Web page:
Kurt Masur, Conductor - Matthias Goerne, Baritone (Jesus) - James Taylor, Tenor (Evangelist) - Christiane Libor, Soprano - Anna Larsson, Alto - Dietmar Kerschbaum, Tenor - David Pittsinger, Bass-baritone (Pilatus) - Jason Grant, Bass (Judas, Peter and Pontifex II) - Westminster Choir, Joe Miller, director - The American Boychoir, Fernando Malvar-Ruiz, director
Bach's The Passion of our Lord Jesus Christ According to Saint Matthew is, in the minds of many, the greatest piece of western classical music. It requires double orchestra, double chorus, and a large cast of soloists. Its dozens of component parts are beautifully designed and laid out to tell this central drama of the Christian religion: the trial, suffering, and death of Jesus as a redemptive act for humankind. Bach conceived and constructed his masterpiece on three levels: he tells the story of the passion through recitatives and choruses (the latter representing bystanders of Biblical times); he provides the deeper meaning and reflection on events in the arias, set on new texts; and the symbolic joining into the drama by the congregation is accomplished in the chorales, settings of 16 verses from the Lutheran hymnal (in Bach's time, they may very well have been sung by the congregation). The texts for the St. Matthew Passion were written by Bach's Leipzig collaborator, Christian Friedrich Henrici (aka Picander) and drawn from Chapters 26 and 27 of the Gospel of Matthew.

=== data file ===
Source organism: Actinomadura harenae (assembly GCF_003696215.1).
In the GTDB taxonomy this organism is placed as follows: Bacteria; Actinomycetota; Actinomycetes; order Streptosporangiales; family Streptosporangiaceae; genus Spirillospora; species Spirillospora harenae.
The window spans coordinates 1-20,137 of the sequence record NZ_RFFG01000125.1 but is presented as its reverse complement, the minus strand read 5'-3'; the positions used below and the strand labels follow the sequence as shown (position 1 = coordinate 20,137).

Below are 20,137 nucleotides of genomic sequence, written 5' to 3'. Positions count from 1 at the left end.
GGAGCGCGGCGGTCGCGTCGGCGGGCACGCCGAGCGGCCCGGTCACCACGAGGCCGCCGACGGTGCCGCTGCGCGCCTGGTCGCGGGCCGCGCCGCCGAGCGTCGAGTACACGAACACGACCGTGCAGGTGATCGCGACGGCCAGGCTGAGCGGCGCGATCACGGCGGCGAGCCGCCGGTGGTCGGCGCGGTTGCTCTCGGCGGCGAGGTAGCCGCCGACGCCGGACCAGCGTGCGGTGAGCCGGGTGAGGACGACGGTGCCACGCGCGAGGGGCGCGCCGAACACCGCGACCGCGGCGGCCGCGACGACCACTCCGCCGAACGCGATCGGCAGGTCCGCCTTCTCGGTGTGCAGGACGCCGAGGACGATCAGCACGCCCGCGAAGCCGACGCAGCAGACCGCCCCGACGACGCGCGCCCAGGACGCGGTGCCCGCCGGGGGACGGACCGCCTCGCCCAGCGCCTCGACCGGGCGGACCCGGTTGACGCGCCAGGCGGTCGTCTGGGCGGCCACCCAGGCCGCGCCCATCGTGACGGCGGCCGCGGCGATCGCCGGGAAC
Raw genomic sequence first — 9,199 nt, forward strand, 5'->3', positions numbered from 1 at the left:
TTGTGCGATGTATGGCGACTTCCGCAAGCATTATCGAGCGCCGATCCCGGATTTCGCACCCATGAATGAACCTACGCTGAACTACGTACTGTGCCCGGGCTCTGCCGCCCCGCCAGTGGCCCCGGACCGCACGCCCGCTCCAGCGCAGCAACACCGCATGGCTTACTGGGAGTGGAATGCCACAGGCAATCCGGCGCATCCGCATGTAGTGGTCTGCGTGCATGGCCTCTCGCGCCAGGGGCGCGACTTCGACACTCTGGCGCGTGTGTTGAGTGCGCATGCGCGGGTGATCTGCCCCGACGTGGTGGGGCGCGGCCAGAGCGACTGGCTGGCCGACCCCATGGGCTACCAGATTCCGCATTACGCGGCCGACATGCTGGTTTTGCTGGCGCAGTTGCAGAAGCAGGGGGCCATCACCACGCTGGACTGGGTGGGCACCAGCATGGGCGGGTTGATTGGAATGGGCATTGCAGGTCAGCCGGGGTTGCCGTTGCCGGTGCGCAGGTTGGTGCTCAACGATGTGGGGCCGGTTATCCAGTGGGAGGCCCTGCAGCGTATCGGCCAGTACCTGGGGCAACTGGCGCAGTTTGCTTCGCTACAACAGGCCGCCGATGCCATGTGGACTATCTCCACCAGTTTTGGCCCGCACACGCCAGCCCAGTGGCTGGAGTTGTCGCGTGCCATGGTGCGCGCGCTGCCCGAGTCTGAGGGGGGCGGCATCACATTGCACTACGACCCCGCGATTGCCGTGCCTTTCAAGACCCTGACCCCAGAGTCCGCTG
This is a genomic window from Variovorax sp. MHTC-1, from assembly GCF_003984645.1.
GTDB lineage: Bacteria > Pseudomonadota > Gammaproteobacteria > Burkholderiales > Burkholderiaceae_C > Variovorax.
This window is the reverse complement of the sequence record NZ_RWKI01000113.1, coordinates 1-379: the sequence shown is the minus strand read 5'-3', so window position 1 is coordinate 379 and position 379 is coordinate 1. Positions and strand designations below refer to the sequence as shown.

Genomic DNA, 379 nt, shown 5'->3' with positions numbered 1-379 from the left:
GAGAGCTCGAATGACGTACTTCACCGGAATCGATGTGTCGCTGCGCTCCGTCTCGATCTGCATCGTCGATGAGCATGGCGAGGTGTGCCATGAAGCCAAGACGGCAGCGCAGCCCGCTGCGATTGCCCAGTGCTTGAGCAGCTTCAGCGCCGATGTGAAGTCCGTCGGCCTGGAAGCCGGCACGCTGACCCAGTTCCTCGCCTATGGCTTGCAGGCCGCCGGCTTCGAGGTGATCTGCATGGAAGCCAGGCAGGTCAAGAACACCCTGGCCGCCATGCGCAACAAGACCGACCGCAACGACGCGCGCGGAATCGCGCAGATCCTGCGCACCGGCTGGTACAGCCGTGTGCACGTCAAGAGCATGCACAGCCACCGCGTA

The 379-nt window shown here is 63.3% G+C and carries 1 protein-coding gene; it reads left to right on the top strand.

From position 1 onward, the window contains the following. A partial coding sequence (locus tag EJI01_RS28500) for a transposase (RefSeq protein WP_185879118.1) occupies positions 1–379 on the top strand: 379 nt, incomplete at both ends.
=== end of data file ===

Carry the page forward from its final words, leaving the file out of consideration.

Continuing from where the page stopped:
Bach draws upon the unlimited reservoir of his genius to bring this amazing masterpiece to life. Among the many special effects to listen for is the Jesus "halo," a device Bach uses in passages where Jesus sings: such recitatives are always accompanied by the entire string section of the first orchestra (rather than the usual harpsichord). Only during Jesus's final words, "Eli, eli, lama sabachthani" ("My God, my God, why has Thou forsaken me?") the halo of music drops away. Bach considered this to be one of his most significant works--something attested to by the 1736 fair copy of the manuscript he made in 1736 in calligraphic style and using two colors of ink (dark brown and red, the latter used for the Biblical text of the Evangelist). The Passion was premiered on Good Friday in 1727 at St. Thomas Church in Leipzig, where Bach was cantor. Though its form shocked audiences of the composer's day (too much like opera!, they said), it is viewed today as a deeply moving, spiritual experience. It has even permeated the popular consciousness, with section used in several movies, including The Talented Mr. Ripley and Casino.